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Crumbs! 
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Heinlein Nexus
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Post Crumbs!
I gotta concur with CNN's take on the recent disabling of the Large Hadron Collider by, and I quote, "a piece of baguette dropped by a bird": This is too weird.

I mean, why bother securing a $10 billion piece of machinery against terrorists when it's not protected against arial crumbs? Seems like a basic design flaw.


Sat Nov 07, 2009 4:54 am
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PITA Bred
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Post Re: Crumbs!
An article some months back referred to it as the Large Hardon Collider.

Since its primary job is looking for the "god particle," I find it funny that a falling (crumb from a) sparrow caused this problem. Just as an unexpected power surge (aka bolt of lightning) crippled it in the first attempt.

Maybe there really are things mortal man was not meant to know...

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"Hier stehe ich. Ich kann nicht anders." - Luther
In the end, I found Heinlein is finite. Thus, finite analysis is needed.


Sat Nov 07, 2009 10:53 am
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Post Re: Crumbs!
PeterScott wrote:
I mean, why bother securing a $10 billion piece of machinery against terrorists when it's not protected against arial crumbs? Seems like a basic design flaw.

This will not comfort you, but the LHC is probably not particularly well-secured against terrorists, either.

Here at Fermilab the Tevatron has been crippled, every now and then, by mice nesting in a transformer or an unfortunate snake crawling across hot leads. It's temptingly warm and comfortable inside our cabinets.

Magnetic fluctuations from solar flares, and earthquakes thousands of miles away, also show up in the operation of the machine, and in extreme cases can knock it out.

At the LHC's immediate predecessor, the Large Electron Positron collider, accelerator physicists were able to detect the motion of the Moon, in subtle changes in beam energy, as tidal forces squeezed and stretched the Swiss-French landscape.

So it's unsurprising to learn that the LHC's power systems might be vulnerable to a dropped pastry. It's good that the slow temperature rise didn't lead to a quench (an abrupt change from superconducting state to not-superconducting, accompanied by much boiling helium), You fix the problem, reset the circuit breakers, wait for the cryo systems to cool down again, and keep going.

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Sat Nov 07, 2009 10:54 am
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Post Re: Crumbs!
beamjockey wrote:
So it's unsurprising to learn that the LHC's power systems might be vulnerable to a dropped pastry. It's good that the slow temperature rise didn't lead to a quench (an abrupt change from superconducting state to not-superconducting, accompanied by much boiling helium), You fix the problem, reset the circuit breakers, wait for the cryo systems to cool down again, and keep going.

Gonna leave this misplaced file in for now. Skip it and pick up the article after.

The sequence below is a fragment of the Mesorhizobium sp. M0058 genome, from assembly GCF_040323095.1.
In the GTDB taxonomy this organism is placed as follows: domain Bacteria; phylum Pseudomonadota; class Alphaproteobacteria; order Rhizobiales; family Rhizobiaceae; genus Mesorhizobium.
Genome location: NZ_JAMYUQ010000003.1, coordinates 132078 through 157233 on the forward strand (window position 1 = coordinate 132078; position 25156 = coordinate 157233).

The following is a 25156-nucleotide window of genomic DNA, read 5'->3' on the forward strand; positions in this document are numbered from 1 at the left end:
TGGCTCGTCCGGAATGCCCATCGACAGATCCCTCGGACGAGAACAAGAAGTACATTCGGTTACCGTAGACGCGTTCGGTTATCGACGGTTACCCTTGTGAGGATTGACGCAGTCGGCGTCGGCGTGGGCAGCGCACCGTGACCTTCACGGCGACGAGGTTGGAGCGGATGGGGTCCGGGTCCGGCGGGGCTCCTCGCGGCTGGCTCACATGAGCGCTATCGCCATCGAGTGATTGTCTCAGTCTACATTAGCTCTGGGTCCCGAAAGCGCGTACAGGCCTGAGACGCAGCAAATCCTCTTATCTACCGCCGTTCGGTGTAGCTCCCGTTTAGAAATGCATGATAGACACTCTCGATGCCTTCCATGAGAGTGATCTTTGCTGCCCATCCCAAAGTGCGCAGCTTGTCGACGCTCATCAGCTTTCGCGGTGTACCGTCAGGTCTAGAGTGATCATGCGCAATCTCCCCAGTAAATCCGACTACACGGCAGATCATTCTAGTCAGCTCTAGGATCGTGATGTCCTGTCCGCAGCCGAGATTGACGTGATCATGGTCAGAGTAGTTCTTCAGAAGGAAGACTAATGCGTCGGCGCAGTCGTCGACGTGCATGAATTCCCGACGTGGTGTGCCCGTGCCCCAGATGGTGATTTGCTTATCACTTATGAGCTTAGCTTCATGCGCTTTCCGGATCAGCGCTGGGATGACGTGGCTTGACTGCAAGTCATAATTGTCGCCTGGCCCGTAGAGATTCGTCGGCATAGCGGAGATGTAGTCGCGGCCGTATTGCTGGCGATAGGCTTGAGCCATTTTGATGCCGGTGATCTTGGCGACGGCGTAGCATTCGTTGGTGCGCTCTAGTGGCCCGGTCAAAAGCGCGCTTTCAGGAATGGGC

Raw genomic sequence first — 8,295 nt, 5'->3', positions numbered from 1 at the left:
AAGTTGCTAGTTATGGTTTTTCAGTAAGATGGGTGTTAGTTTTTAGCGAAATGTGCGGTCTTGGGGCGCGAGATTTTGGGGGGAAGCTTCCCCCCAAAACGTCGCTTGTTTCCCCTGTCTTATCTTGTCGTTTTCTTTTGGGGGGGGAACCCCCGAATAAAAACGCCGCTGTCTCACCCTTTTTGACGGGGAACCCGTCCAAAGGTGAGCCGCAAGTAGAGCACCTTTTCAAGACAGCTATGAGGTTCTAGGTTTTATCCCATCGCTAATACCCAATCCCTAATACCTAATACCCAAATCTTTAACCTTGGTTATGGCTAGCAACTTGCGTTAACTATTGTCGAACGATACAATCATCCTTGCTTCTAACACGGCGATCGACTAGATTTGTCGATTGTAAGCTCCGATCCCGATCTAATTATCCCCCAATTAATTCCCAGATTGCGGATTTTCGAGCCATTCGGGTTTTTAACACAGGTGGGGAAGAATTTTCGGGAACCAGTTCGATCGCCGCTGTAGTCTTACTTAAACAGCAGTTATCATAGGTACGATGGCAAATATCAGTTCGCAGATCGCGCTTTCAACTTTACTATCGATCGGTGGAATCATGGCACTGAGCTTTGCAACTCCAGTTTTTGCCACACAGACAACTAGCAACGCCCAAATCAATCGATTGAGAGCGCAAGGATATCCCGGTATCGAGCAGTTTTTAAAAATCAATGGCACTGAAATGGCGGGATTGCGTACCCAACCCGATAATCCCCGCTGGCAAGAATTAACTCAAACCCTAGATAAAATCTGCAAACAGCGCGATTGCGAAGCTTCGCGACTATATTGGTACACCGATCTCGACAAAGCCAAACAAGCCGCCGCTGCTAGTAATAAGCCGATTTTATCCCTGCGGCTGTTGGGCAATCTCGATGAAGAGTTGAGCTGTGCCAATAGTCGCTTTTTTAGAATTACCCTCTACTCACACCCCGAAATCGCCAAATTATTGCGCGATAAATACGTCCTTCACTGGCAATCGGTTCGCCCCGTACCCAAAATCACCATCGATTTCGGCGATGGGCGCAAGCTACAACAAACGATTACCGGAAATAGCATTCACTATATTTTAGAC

Speaking as a layman, I couldnt agree more. :roll:


Sat Nov 07, 2009 11:48 am
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Post Re: Crumbs!
beamjockey wrote:
Here at Fermilab the Tevatron has been crippled, every now and then, by mice nesting in a transformer or an unfortunate snake crawling across hot leads.

I heard years ago that the ill-fated Texas Superconducting Super Collider was plagued by fire ants eating the insulation off the wires.

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Mon Nov 09, 2009 9:33 am
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Post Re: Crumbs!
DanHenderson wrote:
beamjockey wrote:
Here at Fermilab the Tevatron has been crippled, every now and then, by mice nesting in a transformer or an unfortunate snake crawling across hot leads.

I heard years ago that the ill-fated Texas Superconducting Super Collider was plagued by fire ants eating the insulation off the wires.


Hypothetical. Propaganda spread by those who wanted the thing to be built in Illinois rather than Texas. (Including me.)

The fire ants do appear in the Environmental Impact Statement, which I read long ago.

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Tue Nov 10, 2009 9:14 pm
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Post Re: Crumbs!
beamjockey wrote:
Here at Fermilab the Tevatron has been crippled, every now and then, by mice nesting in a transformer or an unfortunate snake crawling across hot leads.

Envisions Chuck Jones-like *poof*...

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"Hier stehe ich. Ich kann nicht anders." - Luther
In the end, I found Heinlein is finite. Thus, finite analysis is needed.


Tue Nov 10, 2009 10:48 pm
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